Ball in Donald Trump’s court as Xi Jinping champions free trade at Boao Forum
There is no reason to doubt China’s pledge to further open its market
For two weeks, the world anxiously awaited what President Xi Jinping would say at the Boao Forum for Asia Annual Conference 2018 in Hainan, given tit-for-tat trade threats between the world’s two largest economies – the United States and China. After he delivered his keynote speech at the opening ceremony, the global market felt the relief and most leading stock markets around the world rallied positively.
Why? Xi did not use the forum to launch another round of retaliatory tariffs on American exports to China. Instead, he said that while not seeking trade surplus with any country, China was ready to increase imports that were needed by the Chinese public.
He also promised to remove trade barriers and open the Chinese market further by lowering tariffs on a range of foreign goods such as vehicles, easing restrictions on foreign ownership in Chinese carmakers as well as companies in the banking, insurance and brokerage sectors, opening further the capital and insurance sectors and protecting the intellectual property of foreign companies doing business in China.
There is no reason to doubt the country’s pledge to further open its market. After all, 40 years of relentless market reforms and opening up has generated tremendous wealth for the country. To Hong Kong businessmen who have already benefited from Beijing’s reforms, a more open market holds even more promises.
Many observers believe Xi’s attempts to position China as the world champion of free trade and open markets. If he can convince the world, the US’ dominance in the global market should be weakened and, as a result, the yuan will grow in acceptance on the world stage and could become a strong currency.
A strong yuan has profound implications for Hong Kong. Although it might increase inflationary pressure, it offers a chance for the city to establish its position as a predominant offshore yuan market.
However, a more liberalised mainland market flooded with foreign products may not bode well for Hong Kong-made products on the mainland market because of intensified competition. In addition, increased convenience for mainland consumers to buy foreign-made products in the domestic market means fewer mainland tourists need come to this city to snap up foreign merchandise. Hong Kong’s retail and tourism sectors should start thinking ahead of ways to attract and retain mainland visitors to the city.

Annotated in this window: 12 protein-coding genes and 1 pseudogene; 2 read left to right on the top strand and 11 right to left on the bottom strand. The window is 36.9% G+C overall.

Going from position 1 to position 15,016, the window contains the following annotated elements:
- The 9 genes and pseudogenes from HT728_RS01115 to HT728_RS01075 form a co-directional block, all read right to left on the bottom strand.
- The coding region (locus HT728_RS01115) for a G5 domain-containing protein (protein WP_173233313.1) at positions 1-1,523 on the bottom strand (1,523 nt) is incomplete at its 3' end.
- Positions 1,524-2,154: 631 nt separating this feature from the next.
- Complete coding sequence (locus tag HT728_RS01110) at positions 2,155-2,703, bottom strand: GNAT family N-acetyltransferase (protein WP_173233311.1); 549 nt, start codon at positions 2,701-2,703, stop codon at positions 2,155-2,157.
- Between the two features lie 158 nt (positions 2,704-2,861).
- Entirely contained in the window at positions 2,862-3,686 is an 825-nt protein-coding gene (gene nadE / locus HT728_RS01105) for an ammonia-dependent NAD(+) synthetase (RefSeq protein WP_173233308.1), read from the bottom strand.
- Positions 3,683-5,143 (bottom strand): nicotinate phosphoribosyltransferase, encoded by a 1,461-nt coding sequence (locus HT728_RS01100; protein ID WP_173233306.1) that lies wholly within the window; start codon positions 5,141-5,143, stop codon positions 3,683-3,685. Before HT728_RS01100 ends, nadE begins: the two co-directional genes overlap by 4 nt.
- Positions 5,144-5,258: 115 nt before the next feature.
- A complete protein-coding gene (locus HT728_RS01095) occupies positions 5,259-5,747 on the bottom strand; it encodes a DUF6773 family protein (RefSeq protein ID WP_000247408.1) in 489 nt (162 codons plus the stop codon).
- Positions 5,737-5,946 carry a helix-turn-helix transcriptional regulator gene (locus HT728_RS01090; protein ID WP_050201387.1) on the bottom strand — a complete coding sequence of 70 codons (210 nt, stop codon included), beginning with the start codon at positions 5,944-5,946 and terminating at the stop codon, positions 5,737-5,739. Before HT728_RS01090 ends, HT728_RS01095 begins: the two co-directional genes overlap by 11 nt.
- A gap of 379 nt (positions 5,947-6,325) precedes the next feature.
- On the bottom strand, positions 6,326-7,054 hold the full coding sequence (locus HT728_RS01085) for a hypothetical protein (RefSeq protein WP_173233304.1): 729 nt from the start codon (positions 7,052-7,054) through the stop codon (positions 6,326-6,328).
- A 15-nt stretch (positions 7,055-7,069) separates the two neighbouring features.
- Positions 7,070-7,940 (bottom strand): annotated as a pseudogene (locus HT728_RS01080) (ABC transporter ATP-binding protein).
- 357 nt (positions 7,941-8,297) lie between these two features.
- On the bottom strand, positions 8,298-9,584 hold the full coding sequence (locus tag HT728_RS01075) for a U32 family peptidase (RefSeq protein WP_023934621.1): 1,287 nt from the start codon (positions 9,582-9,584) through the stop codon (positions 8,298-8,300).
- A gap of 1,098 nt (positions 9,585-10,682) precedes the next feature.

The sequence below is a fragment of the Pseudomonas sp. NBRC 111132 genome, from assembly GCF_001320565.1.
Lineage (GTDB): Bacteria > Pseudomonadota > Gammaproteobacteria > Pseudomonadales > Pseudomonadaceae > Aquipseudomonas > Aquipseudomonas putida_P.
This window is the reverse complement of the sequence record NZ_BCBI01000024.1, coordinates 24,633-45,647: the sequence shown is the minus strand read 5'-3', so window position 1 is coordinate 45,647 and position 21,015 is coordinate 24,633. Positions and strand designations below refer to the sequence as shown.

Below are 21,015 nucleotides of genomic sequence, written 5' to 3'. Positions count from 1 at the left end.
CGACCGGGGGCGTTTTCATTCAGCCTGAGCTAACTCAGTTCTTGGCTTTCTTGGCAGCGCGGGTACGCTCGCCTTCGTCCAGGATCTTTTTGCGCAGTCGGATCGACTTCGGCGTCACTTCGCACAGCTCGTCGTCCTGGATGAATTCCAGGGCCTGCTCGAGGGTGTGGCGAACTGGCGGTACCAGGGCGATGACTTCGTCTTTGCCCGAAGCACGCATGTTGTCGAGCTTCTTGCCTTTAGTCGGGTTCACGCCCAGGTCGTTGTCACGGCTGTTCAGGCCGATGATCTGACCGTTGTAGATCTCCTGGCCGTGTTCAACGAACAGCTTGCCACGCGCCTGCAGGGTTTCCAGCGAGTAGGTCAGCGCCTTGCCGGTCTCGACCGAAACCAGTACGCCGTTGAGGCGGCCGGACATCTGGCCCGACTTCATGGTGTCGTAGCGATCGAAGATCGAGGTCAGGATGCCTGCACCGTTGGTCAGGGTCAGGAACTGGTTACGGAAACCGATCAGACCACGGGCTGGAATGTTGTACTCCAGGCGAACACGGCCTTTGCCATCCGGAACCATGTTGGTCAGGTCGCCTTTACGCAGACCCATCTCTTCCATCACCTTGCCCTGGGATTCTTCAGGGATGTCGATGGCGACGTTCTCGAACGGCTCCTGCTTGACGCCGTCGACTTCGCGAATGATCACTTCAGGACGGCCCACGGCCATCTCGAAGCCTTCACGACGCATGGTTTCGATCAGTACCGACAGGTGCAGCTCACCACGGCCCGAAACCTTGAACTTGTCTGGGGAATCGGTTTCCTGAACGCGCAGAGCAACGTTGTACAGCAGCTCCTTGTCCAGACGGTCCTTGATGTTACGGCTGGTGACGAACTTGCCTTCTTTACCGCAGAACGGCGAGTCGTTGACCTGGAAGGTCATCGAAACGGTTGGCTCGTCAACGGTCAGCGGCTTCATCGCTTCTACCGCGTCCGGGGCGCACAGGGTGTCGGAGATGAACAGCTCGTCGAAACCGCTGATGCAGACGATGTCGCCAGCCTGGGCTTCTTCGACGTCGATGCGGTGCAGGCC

At Boao, Xi declared that “we live at a time with an overwhelming trend towards peace and cooperation as well as openness and connectivity”. He also said China would promote global collaboration to build a “world of shared benefits”.
He further said “we can make the ‘Belt and Road Initiative’ the broadest platform for international cooperation in keeping with the trend of economic globalisation and to the greater benefit of all our peoples”. If more countries embrace the trade scheme, Hong Kong should double efforts to leverage its status as an international business and financial centre offering world-standard professional services to carve out a special role in the initiative.
Of course, there are potential challenges for Hong Kong. Xi’s promise to ease restrictions for foreign financial institutions to operate on the mainland and allow them to own shares in the country’s securities firms would hasten financial market reforms. As a result, mainland financial institutions would gradually learn best practices, becoming more competitive. Hong Kong’s investment boutiques must beware this scenario.
One thing for sure about Xi’s speech is that China under his leadership does not want to engage in a fierce trade war with the US. Hong Kong should feel the burden lifted if trade war between China and the US can be averted.
The ball is in Trump’s court.
Ken Chu is the group chairman and chief executive of Mission Hills Group and a national committee member of the Chinese People’s Political Consultative Conference